Athlete Nutrition 101
A study at Oregon State University identifies the key diet guidelines for athletes
Surprisingly, two of the most common diet goals for athletes happen to be inherently contradictory. While many athletes seek to maintain or even increase muscle mass, others seek to lose weight. According to new research at Oregon State University, a high-fiber and low-fat diet is imperative in order to to maintain muscle and burn fat.
The research was led by Professor Melinda M. Manore, who works in the School of Biological and Population Health Science and specializes in nutrition.
One of Manore’s main concerns in the study was the influence of fad diets on athletes. However, losing weight or gaining muscle is hard to achieve when following an extreme nutrition regiment. Says Manore, “[Following a fad diet] also means they don’t have the energy to exercise, or they feel tired and put themselves as risk of injury.”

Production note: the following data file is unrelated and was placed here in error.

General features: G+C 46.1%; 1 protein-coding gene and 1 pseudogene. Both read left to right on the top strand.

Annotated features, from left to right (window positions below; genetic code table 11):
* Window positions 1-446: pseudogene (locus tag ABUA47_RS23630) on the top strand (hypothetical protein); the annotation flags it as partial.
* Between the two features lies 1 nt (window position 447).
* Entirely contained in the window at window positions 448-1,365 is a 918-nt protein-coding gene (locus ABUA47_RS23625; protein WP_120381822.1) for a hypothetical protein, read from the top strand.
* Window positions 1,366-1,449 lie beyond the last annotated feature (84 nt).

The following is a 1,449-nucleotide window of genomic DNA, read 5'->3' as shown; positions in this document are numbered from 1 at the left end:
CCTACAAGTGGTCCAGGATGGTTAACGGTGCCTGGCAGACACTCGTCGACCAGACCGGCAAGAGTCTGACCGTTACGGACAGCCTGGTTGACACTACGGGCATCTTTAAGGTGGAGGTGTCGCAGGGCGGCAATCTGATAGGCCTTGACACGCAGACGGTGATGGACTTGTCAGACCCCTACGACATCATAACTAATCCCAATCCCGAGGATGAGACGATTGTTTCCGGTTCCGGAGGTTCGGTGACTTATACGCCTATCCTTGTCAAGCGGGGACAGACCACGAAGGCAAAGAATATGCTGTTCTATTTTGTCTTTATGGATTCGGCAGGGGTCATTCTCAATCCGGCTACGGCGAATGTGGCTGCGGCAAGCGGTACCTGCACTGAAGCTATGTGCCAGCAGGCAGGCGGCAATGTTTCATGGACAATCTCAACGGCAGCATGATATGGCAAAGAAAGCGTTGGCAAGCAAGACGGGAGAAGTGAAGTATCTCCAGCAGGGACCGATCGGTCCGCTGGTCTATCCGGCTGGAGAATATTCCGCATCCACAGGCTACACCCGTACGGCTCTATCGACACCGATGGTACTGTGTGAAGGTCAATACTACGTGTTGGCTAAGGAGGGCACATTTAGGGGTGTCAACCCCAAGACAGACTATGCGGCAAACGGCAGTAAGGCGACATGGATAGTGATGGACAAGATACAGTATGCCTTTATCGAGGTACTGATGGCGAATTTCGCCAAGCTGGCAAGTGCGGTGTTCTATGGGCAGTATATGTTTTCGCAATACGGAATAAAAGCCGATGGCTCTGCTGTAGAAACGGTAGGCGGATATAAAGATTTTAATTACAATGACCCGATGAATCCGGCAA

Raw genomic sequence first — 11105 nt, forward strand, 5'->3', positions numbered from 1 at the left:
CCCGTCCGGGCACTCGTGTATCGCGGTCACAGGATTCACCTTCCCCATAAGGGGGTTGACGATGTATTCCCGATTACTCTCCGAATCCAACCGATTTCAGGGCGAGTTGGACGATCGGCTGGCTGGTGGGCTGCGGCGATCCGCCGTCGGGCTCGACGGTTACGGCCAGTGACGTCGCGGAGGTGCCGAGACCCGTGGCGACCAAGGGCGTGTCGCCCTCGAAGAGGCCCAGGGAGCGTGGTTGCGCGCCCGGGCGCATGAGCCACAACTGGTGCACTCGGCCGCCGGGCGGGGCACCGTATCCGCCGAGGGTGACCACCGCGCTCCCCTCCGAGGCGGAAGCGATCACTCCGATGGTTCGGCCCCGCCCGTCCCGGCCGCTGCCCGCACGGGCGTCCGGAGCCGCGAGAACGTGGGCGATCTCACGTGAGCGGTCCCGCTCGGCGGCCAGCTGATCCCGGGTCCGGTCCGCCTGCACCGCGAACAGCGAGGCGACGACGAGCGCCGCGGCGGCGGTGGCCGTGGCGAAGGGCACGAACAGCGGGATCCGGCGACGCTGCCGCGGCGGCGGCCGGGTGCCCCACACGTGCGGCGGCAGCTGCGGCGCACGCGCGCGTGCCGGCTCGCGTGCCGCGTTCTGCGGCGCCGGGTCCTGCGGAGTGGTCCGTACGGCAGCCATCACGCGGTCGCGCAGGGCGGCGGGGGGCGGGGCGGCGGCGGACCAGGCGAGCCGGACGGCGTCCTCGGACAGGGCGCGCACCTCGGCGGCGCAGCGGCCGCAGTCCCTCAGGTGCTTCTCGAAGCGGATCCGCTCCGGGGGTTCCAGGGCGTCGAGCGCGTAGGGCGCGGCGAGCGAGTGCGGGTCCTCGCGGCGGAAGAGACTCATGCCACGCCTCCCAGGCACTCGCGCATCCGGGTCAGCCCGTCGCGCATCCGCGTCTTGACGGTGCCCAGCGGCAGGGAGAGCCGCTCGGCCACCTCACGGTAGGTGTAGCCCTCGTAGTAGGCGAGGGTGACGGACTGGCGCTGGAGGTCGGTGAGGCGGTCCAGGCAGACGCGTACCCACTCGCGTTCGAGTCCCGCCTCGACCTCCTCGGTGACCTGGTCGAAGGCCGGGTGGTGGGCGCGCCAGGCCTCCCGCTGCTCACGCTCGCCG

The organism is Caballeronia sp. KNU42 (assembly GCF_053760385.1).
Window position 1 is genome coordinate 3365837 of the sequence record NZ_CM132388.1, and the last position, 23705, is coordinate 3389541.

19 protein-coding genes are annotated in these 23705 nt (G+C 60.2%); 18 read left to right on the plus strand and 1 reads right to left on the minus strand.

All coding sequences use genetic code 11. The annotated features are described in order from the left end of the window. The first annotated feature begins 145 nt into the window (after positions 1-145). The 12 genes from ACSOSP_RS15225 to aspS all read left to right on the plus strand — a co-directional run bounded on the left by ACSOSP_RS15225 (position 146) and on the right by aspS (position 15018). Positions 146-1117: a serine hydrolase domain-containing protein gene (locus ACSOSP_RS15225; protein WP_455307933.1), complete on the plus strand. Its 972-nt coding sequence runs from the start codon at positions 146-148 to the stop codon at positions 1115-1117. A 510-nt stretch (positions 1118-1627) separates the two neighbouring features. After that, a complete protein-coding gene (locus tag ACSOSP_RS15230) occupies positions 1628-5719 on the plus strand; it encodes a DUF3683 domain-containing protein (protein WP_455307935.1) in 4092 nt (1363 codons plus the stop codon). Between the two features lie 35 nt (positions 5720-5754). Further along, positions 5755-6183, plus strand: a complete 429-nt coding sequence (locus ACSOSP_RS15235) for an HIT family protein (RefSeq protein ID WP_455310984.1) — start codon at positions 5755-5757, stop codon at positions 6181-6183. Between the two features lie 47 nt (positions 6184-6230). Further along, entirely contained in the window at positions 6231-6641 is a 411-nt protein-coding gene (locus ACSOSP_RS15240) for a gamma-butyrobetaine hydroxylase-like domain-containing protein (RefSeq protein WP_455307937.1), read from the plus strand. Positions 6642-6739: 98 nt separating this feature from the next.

To help athletes gain a better sense of where their weight should be, Manore suggested the following benchmarks. A person’s weight should be appropriate for age and gender, consider genetic history, and not cause any health risks. Moreover and perhaps most importantly, the weight should be easily maintainable.
Manore recommends that athletes follow a “low-energy-dense diet.” Sounds complicated, but actually follows most generic and healthy eating recommendations: eating lots of fruits and vegetables, whole grains, low-fat dairy, fish, and lean meat, while avoiding sugary drinks and processed products.
Protein intake is important right after exercise, to refuel muscles, as well as throughout the day, for balanced consumption. And while breakfast continues to be a source of debate when it comes to maintain a healthy physique, Manore is decidedly team breakfast — so long as there are no processed cereals involved.
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